Article citationsMore >>

Blaine R. Roberts PAK, John A., Tainer Elizabeth, D. Getzoff, Dean A., Malencik Sonia, R. Anderson, Valerie C., Bomben Kathrin, R. Meyer, Beckman JS. Structural Characterization of Zinc-deficient Human Superoxide Dismutase and Implications for ALS. J. Mol. Biol. 2007;373:877-890.

has been cited by the following article:


Computational Analysis of the Single nucleotide Polymorphisms that Affect Superoxide Dismutase Reveals Important Domain Related to Protein Function

1Daoud Research Group, University of Khartoum, Khartoum, Sudan

2Professor of Medicine, Senior Consultant Neurologist, University of Khartoum, Sudan

3Department of Bioinformatics, Africa City of Technology, Sudan University of Medical Science and Technology, Sudan;Division of Molecular Genetics, Institute of Human Genetics, University of Tubingen, Germany

American Journal of Biomedical Research. 2015, Vol. 3 No. 4, 58-65
DOI: 10.12691/ajbr-3-4-1
Copyright © 2015 Science and Education Publishing

Cite this paper:
Mohamed Dafaalla, Tarig Mabrouk, Omer Ali, Ibrahim Elkhidir, Mohamed Adel Taha, Mohamed A. Abdelrahim, Osman Arbab, Musaab M. alfaki, Abbashar M. Hussein, Mohamed A. Hassan. Computational Analysis of the Single nucleotide Polymorphisms that Affect Superoxide Dismutase Reveals Important Domain Related to Protein Function. American Journal of Biomedical Research. 2015; 3(4):58-65. doi: 10.12691/ajbr-3-4-1.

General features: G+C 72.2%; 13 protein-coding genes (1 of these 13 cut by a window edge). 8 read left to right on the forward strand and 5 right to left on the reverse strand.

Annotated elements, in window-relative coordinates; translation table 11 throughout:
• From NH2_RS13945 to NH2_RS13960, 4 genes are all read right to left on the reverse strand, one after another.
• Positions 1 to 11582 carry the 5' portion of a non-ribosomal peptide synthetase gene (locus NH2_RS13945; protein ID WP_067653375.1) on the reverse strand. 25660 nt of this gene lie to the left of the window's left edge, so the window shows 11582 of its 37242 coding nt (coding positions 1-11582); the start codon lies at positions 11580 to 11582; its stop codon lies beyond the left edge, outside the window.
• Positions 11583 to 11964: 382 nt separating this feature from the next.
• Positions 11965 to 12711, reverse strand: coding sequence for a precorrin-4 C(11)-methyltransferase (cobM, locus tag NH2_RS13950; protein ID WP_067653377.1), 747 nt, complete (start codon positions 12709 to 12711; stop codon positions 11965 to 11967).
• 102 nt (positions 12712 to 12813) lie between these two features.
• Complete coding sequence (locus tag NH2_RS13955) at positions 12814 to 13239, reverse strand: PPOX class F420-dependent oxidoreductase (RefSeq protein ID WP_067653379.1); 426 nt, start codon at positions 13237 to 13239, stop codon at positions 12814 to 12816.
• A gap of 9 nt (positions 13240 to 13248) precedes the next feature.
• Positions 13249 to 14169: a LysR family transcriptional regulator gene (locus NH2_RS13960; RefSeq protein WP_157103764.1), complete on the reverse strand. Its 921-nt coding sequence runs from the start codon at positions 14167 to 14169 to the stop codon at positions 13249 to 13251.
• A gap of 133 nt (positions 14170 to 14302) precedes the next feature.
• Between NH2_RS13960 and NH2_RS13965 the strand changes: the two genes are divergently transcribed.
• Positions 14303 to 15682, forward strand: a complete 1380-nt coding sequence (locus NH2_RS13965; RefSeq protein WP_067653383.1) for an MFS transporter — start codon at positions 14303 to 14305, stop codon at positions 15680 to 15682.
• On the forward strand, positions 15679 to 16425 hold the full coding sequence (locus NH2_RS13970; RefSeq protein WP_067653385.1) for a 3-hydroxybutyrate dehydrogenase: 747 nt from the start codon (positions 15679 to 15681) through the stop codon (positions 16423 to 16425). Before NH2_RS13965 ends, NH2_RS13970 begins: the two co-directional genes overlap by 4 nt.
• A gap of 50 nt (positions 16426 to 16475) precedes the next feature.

Correspondence to: Mohamed  Dafaalla, Daoud Research Group, University of Khartoum, Khartoum, Sudan. Email:


BACKGROUND: A major focus of neurodegeneration research involves the characterization of how the enzyme Cu, Zn superoxide dismutase is involved in amyotrophic lateral sclerosis (ALS). Despite a wealth of structural and biochemical knowledge, the mechanism by which SOD mutations promote ALS remains controversial.METHODS: GENEMANIA software was used to highlight genetic interactions of SOD1. SOD1 was investigated in dbSNP/NCBI database in May 2015. SOD1 had of 2123 SNPs; 622 were identified in human, of which 29 were in the coding region, 8 were non-synonymous SNPs (nsSNPs), 22 were in the 3'un-translated region, and 75 SNPs at 5'un-translated region. Only nsSNPs and 3'UTR SNPs were selected for analysis. Predictions of deleterious nsSNPs was performed by SIFT and Polyphen softwares. The functional impact of the deleterious SNPS was analyzed by project hope. Chimera and project hope softwares were used to highlight the changes occurred as a result of the deleterious SNPs at level of protein 3D structure. The SNPS at 3UTR region were analyzed by Polymirt software. RESULTS: Genamania revealed possible role for SoD1 in epidermal cell growth through interaction with NME2 (MIM 156491) and NCOA3 (MIM 601937) genes. Two SNPs were found to be deleterious in both SIFT and Polyphen, whereas one SNP was found deleterious in SIFT and not Polyphen. The SNPs predicted to be deleterious in both SIFT and Polyphen are rs11556621 and rs11556620. They cause change from the amino acid in position 29 from proline to glutamine, and in amino acid number 87 from asparagine to serine respectively. Both SNPs affect an amino acid at the interpro domain named "Superoxide dismutase, copper/zinc binding domain" (IPR001424) whose function is metal ion binding. The SNP rs1804450 effect was found to be a controversial that involves a change in amino acid in position 40 from threonine to isoleucine. Although this residue is part of the "Superoxide dismutase, copper/zinc binding domain" (IPR001424), its site is not conserved. Eight SNPs predicted to induce disruption or creation of mirRNA binding site. CONCLUSION: SNPs that affect metal binding domain of superoxide dismutase are the main SNPs that significantly affect enzyme structure and function.